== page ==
Barack Obama carried Colorado in 2012 by 5 points against Mitt Romney. But two years later, Obama’s Gallup approval rating in October and November 2014 was in the low 40 percent range, with more than a 10-point negative between approval and disapproval. Incumbent Democratic Senator Mark Udall lost in 2014 by 2 points to Republican Cory Gardner. Although Gardner was a popular incumbent congressman, he was helped by Democrats having a negative national political environment. Harry Reid lost his majority to Mitch McConnell in 2014. Control of the Senate switched to Republicans as Democrats lost seven seats Romney had carried in 2012 and two Obama had carried – Iowa and Colorado.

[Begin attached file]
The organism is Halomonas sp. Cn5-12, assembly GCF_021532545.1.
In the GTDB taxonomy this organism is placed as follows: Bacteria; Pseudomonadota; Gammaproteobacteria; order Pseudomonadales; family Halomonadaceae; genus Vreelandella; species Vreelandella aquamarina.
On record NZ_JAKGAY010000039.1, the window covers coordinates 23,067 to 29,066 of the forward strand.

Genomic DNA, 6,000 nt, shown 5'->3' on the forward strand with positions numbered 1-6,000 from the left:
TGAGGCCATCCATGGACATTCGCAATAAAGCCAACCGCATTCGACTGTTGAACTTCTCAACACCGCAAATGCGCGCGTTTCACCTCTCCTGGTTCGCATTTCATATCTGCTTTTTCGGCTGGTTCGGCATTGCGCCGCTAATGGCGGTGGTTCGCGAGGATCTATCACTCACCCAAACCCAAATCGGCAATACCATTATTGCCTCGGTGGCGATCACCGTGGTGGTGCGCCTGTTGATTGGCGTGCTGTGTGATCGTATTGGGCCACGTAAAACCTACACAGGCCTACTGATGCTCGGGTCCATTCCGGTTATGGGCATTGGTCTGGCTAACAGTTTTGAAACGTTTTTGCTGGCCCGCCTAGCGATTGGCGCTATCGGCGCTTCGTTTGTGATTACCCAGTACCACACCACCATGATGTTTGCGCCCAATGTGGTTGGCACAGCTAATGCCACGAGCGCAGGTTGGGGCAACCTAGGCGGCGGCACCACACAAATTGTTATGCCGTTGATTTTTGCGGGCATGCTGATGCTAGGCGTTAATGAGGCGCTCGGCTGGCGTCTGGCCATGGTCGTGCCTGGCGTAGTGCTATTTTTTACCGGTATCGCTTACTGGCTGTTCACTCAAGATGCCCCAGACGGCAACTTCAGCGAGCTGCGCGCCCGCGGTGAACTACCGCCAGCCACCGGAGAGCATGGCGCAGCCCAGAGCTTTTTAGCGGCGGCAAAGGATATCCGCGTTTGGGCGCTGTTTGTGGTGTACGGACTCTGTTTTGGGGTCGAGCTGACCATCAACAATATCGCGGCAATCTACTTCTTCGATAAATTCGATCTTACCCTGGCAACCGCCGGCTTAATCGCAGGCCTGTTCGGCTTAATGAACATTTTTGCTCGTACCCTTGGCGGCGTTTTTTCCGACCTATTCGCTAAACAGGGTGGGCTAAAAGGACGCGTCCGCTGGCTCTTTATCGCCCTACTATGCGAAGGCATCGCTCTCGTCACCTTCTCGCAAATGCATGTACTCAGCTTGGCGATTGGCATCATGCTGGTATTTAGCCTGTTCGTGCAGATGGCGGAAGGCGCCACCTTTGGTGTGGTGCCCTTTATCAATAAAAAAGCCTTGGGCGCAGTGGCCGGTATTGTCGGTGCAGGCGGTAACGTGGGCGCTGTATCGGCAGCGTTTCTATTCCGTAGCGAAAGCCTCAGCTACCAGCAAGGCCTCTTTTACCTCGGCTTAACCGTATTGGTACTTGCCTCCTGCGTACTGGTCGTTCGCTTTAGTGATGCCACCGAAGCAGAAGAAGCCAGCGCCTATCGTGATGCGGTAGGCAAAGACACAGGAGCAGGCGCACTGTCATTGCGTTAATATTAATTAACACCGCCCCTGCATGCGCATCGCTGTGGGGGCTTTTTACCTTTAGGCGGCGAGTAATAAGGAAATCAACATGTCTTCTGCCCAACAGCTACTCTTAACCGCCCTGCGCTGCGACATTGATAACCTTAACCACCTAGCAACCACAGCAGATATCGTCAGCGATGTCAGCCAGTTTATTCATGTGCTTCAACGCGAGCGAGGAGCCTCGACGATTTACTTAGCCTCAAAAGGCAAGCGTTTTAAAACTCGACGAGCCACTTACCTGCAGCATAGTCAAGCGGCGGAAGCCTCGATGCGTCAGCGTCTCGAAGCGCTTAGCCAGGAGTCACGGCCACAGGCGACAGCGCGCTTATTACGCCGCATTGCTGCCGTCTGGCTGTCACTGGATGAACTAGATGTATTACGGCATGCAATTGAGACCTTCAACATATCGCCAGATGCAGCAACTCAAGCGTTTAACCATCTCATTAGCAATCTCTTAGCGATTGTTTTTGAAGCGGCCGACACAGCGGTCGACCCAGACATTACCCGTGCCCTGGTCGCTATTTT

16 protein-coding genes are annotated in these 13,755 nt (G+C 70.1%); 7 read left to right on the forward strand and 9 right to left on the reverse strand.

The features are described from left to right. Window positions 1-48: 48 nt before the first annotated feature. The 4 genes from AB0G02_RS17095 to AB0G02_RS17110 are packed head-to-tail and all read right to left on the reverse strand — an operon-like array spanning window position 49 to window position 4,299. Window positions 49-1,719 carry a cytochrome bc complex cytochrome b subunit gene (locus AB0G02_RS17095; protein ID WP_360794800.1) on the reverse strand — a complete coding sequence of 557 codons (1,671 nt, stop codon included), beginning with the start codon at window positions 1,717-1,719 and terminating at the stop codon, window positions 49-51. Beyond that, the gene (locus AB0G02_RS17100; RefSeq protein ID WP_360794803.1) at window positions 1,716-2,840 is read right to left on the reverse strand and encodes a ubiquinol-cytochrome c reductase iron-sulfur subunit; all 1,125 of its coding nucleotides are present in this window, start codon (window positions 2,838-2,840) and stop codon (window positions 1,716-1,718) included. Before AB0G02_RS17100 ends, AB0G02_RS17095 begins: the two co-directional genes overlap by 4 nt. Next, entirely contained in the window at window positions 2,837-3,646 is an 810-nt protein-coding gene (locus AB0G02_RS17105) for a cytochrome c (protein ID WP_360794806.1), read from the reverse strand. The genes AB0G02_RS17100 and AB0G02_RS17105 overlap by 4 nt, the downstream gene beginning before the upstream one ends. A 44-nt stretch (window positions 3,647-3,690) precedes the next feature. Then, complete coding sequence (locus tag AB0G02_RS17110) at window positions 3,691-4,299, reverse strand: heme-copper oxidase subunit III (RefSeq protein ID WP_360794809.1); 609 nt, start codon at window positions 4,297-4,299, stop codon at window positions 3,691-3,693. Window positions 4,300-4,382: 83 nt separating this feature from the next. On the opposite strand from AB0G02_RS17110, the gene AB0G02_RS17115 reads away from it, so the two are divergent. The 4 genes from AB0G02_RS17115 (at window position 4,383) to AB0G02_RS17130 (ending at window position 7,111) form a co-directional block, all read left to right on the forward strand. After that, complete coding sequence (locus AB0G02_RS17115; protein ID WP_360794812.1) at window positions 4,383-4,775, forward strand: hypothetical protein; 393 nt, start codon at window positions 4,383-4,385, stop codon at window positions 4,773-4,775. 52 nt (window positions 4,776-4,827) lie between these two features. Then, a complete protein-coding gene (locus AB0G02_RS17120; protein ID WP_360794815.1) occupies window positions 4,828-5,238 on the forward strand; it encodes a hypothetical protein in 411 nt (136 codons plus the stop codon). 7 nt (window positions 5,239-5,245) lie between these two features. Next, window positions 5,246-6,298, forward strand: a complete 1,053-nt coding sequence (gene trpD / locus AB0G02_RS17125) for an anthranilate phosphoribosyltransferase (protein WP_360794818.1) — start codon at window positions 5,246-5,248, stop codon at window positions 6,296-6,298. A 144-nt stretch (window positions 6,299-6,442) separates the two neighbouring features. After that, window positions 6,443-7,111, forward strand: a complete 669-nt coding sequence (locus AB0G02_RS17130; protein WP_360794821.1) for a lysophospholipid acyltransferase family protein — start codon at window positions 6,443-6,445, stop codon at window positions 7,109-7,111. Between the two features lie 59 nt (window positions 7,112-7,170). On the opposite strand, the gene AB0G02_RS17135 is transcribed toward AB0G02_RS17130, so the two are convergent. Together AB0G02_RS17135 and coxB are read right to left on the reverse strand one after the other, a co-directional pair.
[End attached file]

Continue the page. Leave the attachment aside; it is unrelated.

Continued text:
Bennet must also deal with a powerful national Democratic undertow. Democrats are expected to lose the House. All the major indicators are negative for the incumbent party. Biden’s low approval, the generic ballot test leans Republican, partisan identity has shifted Republican, and twenty-eight Democratic congressmen, including Ed Perlmutter, have retired.
However, the key question is: Can Colorado Republicans find a candidate that donors want to support with millions of dollars, unite Republicans and win a super majority of unaffiliated voters? A tall order, but Biden’s numbers are helping them.
|Senator Michael Bennet speaks during the Senate Intelligence Committee,|
Washington, DC | Demetrius Freeman/Pool/AFP via Getty Images